- Share this article on Facebook
- Share this article on Twitter
- Share this article on Email
- Show additional share options
- Share this article on Print
- Share this article on Comment
- Share this article on Whatsapp
- Share this article on Linkedin
- Share this article on Reddit
- Share this article on Pinit
- Share this article on Tumblr
This story first appeared in the April 18 issue of The Hollywood Reporter magazine.
After he was cast in 1961’s Splendor in the Grass, Warren Beatty saw Kazan as a mentor and turned to him for advice and help — but the director could be candid in his criticism, as seen in this letter, in which he tells the actor to behave less like a diva.
May 22, 1963
To Warren Beatty
Forgive the impertinence of a friend. I really do like you, and it disheartens me when I hear from the underground that you are giving everybody a bad time in Maryland. I know rumors are unreliable and it’s not right to repeat them. But, damn it, they dishearten me. I always say: “Warren at bottom is a damn fine guy!” But there’s some contradiction all through your behavior. On the one hand you say that you want to be a movie star. You’ve said it again and again not only to me but to lots of people. But I must tell you that becoming a first flight movie star depends, as you well know, on working with the elite directors on the real good stories. And when these director-glamour boys hear that you are being “difficult” their only reaction can be: “Who needs it?”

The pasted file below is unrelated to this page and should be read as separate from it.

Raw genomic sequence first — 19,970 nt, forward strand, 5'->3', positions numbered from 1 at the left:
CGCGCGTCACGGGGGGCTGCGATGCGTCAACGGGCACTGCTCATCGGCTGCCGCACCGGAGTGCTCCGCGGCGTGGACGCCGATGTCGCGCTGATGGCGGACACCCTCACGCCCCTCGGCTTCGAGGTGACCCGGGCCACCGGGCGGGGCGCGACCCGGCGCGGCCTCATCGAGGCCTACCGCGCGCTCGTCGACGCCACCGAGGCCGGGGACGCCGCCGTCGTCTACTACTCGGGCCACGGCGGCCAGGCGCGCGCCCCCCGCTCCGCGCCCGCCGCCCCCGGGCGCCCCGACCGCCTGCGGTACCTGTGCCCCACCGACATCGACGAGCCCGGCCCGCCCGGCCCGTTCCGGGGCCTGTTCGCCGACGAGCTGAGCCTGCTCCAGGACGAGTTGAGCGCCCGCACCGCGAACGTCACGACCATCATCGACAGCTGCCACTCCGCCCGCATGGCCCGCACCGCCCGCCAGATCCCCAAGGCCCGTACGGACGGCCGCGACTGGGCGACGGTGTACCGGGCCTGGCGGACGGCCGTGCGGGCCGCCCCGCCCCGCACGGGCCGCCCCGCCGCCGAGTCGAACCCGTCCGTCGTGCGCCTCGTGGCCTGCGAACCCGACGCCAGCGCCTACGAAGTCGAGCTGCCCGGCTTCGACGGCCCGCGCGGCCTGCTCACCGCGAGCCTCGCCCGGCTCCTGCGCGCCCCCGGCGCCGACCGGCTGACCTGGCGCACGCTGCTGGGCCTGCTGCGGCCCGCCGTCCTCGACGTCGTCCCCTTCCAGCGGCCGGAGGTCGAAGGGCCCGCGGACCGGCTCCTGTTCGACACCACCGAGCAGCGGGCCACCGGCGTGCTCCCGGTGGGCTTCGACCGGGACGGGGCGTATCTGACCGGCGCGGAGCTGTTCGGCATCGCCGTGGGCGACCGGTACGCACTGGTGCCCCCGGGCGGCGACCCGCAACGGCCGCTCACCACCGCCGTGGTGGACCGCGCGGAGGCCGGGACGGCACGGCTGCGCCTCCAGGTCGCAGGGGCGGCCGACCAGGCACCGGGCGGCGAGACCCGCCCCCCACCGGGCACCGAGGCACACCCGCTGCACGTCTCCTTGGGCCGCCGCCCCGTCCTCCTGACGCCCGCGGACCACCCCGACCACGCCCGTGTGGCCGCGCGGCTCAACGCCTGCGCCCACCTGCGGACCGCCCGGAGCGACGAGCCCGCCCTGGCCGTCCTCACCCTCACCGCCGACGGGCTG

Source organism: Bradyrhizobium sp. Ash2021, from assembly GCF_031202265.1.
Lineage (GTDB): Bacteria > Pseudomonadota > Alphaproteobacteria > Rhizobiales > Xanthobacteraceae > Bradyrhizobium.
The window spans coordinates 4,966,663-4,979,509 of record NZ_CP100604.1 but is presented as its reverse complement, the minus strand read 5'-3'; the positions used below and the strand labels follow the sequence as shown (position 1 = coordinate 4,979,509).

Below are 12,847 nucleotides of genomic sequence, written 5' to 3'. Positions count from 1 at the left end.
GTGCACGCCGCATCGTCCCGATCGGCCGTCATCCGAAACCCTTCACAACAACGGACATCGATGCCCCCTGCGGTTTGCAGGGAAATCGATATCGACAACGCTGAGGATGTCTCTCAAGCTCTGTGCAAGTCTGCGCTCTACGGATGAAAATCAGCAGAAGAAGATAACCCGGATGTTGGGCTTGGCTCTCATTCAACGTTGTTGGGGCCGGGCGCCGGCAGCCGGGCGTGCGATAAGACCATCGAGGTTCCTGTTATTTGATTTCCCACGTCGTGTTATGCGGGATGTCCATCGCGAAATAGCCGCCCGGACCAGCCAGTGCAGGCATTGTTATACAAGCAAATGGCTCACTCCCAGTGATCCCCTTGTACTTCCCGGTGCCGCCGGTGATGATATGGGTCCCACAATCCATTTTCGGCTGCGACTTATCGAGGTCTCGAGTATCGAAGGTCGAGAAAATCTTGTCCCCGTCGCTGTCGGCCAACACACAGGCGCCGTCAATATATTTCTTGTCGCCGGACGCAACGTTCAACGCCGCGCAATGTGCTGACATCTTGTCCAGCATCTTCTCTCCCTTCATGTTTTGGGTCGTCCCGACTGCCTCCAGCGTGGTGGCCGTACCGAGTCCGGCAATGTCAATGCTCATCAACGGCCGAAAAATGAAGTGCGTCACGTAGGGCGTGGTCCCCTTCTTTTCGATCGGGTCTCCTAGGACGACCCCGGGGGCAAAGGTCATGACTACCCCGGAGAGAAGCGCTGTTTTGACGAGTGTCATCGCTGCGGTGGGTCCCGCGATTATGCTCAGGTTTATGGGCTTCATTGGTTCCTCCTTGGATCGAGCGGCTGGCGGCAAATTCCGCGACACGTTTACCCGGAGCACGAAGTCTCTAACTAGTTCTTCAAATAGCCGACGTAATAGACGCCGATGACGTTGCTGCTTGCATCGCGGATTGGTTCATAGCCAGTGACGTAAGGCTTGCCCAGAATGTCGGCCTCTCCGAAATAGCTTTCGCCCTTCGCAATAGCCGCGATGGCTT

It seems to me that you must find a way of legitimately asserting yourself and even forcibly making your opinions and impulses felt. While, at the same time, being agreeable to work with, decent to deal with, fun to be with, and a contributor to an overall effort. It’s very regrettable that so many people think of you as a special problem. You have so much: intelligence, talent, sensitivity. You are handsome, vigorous, physically able. But all this can be nullified or badly handicapped by the kind of stories — true, part true, quite false, whatever — that have been getting back to me here.
As I said, it’s possibly impertinent of me to write you this way. I am not your father or your brother, only a friend. But think about what I say.
Excerpted from THE SELECTED LETTERS OF ELIA KAZAN, edited by Albert J. Devlin with Marlene J. Devlin. copyright © 2014 by FrancesKazan published by Arrangement with Alfred A. Knopf, An imprint of the Knopf DoubledAy publishing group, A division of Random House LLC
Sign up for THR news straight to your inbox every day